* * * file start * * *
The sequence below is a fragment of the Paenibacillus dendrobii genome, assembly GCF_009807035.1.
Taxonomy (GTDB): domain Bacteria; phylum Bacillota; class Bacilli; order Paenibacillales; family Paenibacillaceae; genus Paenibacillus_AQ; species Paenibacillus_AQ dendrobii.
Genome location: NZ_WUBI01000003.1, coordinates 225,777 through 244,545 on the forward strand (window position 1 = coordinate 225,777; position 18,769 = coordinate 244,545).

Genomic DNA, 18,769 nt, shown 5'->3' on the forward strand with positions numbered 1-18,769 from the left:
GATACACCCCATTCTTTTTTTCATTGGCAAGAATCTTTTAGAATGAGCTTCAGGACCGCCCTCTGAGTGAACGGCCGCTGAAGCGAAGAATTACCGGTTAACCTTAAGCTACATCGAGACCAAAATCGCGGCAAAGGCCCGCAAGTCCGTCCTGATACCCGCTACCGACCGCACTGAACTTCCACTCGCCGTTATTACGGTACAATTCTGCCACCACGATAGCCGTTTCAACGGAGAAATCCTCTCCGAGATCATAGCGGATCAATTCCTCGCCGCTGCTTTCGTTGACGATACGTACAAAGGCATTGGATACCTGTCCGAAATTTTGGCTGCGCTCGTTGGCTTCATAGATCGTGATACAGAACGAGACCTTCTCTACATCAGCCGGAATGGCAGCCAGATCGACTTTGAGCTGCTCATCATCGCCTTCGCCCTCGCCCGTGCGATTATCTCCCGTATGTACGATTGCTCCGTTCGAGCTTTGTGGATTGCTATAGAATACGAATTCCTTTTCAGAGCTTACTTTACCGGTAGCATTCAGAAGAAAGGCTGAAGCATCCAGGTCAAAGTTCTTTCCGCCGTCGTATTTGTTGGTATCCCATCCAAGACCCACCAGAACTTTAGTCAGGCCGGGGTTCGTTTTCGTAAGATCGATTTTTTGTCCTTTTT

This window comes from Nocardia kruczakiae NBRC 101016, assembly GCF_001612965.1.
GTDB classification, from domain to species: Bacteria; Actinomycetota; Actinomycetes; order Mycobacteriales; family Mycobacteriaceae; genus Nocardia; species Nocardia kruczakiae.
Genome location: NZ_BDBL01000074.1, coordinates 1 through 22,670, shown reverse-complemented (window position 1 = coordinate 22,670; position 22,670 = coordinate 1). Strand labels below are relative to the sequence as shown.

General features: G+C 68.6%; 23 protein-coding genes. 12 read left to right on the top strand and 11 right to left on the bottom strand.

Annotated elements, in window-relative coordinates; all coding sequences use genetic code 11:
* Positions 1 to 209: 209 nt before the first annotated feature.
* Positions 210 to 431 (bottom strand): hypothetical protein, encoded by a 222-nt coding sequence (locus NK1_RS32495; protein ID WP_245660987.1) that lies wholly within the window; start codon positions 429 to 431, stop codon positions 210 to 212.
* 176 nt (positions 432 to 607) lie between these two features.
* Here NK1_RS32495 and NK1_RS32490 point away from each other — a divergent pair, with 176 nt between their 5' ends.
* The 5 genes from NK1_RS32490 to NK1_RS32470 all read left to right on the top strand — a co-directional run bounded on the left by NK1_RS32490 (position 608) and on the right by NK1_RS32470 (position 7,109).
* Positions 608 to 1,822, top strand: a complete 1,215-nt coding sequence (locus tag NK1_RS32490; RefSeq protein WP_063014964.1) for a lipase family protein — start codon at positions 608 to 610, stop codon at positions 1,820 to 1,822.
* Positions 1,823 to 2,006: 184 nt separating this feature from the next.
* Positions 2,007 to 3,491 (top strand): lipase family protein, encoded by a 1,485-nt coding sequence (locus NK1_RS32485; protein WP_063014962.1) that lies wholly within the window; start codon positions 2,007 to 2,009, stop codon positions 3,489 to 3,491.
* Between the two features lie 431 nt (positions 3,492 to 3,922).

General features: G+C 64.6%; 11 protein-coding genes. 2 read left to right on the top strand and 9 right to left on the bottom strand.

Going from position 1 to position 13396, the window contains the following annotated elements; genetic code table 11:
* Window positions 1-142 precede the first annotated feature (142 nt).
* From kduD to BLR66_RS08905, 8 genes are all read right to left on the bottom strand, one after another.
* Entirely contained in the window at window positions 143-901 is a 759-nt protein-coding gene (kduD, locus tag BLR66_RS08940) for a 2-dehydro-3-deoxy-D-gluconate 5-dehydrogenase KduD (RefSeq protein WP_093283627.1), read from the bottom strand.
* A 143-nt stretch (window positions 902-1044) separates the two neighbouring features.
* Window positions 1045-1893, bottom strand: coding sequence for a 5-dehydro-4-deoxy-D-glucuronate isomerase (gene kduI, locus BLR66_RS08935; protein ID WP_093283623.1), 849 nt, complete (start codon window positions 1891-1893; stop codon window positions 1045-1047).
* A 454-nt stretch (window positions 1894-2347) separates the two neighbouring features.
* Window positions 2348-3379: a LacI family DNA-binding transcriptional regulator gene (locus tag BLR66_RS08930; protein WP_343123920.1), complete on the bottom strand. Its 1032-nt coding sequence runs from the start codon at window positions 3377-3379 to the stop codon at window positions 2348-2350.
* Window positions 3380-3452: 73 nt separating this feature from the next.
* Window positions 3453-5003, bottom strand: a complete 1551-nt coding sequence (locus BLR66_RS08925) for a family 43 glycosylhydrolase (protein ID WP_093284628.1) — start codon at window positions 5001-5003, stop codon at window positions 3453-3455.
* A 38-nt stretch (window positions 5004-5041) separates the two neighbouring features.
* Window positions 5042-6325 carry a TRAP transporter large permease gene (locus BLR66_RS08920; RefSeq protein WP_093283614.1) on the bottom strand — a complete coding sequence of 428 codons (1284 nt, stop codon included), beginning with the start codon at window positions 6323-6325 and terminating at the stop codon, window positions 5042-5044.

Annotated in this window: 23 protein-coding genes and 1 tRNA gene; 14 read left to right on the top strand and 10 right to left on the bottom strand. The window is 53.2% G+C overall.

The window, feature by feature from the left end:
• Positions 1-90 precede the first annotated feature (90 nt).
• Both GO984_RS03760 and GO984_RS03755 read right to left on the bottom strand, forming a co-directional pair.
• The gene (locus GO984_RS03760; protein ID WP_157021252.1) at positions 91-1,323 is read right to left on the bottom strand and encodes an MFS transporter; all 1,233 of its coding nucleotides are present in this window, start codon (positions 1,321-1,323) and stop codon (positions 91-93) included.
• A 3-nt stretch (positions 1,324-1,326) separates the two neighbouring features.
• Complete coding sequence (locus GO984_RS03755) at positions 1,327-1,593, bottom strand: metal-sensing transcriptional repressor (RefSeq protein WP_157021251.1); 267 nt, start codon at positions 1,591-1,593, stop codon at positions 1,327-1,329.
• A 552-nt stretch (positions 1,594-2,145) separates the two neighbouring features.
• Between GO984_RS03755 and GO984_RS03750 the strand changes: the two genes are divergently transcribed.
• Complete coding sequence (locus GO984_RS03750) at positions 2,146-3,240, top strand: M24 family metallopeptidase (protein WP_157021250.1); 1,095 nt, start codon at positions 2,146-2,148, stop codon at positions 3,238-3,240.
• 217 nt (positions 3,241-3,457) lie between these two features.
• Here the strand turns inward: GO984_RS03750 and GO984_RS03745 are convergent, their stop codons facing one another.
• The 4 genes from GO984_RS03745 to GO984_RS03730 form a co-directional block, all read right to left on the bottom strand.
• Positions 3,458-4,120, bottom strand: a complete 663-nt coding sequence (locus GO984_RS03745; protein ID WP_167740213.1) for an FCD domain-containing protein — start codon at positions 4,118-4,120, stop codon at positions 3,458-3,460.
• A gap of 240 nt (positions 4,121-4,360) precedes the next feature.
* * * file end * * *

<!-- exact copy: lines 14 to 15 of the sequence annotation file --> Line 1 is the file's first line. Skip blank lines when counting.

* Here NK1_RS32495 and NK1_RS32490 point away from each other — a divergent pair, with 176 nt between their 5' ends.
* The 5 genes from NK1_RS32490 to NK1_RS32470 all read left to right on the top strand — a co-directional run bounded on the left by NK1_RS32490 (position 608) and on the right by NK1_RS32470 (position 7,109).